Lockheed Martin Corp. (LMT) said it has sufficient time to more than double production of the F-35 Joint Strike Fighter when needed, with higher building rates allowing cost reductions of about 30 percent.
U.S. and international buyers will help spur output to more than 100 planes annually by about 2020 from 36 aircraft this year, Steve O’Bryan, Lockheed Martin’s vice president for the F-35 program, said in an interview at the Paris Air Show. Efficiencies from the growth will down a single fighter’s production costs to about $85 million then from $120 million now, he said.
The Pentagon is in final talks with Bethesda, Maryland-based Lockheed Martin on several billion dollars in orders for the next two annual batches of F-35 production amid efforts to make up for earlier delays stemming from cost and technology disputes. The new contracts may exceed 70 planes.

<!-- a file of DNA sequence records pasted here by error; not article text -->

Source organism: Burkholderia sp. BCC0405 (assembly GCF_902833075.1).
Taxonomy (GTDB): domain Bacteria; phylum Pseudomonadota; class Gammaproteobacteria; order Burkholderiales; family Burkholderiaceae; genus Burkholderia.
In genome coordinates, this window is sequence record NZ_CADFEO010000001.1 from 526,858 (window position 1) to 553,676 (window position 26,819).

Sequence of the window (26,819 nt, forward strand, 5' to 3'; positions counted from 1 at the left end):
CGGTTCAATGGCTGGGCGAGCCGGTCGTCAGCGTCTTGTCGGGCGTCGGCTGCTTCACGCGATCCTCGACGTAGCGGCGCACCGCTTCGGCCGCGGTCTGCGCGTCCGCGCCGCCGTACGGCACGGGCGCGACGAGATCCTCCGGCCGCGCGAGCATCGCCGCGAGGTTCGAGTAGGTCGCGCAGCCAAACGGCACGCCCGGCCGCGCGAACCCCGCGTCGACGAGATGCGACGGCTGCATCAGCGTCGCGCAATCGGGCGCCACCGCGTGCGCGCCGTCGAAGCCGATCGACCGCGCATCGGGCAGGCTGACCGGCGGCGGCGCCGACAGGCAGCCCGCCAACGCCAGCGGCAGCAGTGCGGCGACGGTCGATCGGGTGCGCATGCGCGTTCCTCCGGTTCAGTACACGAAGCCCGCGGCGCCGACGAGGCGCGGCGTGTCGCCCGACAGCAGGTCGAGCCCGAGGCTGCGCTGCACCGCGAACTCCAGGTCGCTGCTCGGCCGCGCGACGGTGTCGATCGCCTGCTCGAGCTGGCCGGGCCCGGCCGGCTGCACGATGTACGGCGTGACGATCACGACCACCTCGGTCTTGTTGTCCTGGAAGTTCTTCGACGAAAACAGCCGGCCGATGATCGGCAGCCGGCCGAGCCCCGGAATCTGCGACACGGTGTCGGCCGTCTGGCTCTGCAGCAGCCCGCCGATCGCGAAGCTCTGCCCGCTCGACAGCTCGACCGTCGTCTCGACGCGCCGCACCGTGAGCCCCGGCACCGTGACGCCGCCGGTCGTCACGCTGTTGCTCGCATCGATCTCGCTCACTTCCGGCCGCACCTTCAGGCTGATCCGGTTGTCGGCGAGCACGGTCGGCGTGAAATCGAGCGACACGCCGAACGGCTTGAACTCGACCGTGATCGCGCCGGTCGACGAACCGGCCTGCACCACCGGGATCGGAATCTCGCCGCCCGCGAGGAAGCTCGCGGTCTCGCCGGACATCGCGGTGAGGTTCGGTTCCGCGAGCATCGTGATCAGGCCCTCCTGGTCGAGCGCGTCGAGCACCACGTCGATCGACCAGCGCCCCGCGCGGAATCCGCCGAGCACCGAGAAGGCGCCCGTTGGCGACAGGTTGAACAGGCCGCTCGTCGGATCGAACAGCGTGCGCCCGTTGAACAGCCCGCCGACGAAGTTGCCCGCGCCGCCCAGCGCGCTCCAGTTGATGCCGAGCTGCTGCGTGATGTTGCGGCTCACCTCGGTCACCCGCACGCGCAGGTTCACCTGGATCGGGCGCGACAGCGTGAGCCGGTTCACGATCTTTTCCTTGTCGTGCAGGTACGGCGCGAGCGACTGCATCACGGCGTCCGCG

“This is a program at a tipping point,” O’Bryan said. “I am cautiously optimistic.”
The U.S., which has bought 29 of the jets annually in recent years, will increase order volume in 2015, with purchases from abroad also helping drive deliveries. The eighth year of production is scheduled to include building F-35s for Norway, Italy, Japan and Israel. Lockheed Martin already has adequate production capacity in place to build 60 planes a year, O’Bryan said.
“We are ahead of that bow wave and we feel confident we can do that,” O’Bryan said.
Lockheed Martin also is competing in South Korea for an order of as many as 60 planes, with the Boeing Co. (BA) F-15 and the Eurofighter venture’s Typhoon model in the running. Singapore also is looking at buying the single-engine Lockheed jet, O’Bryan said.
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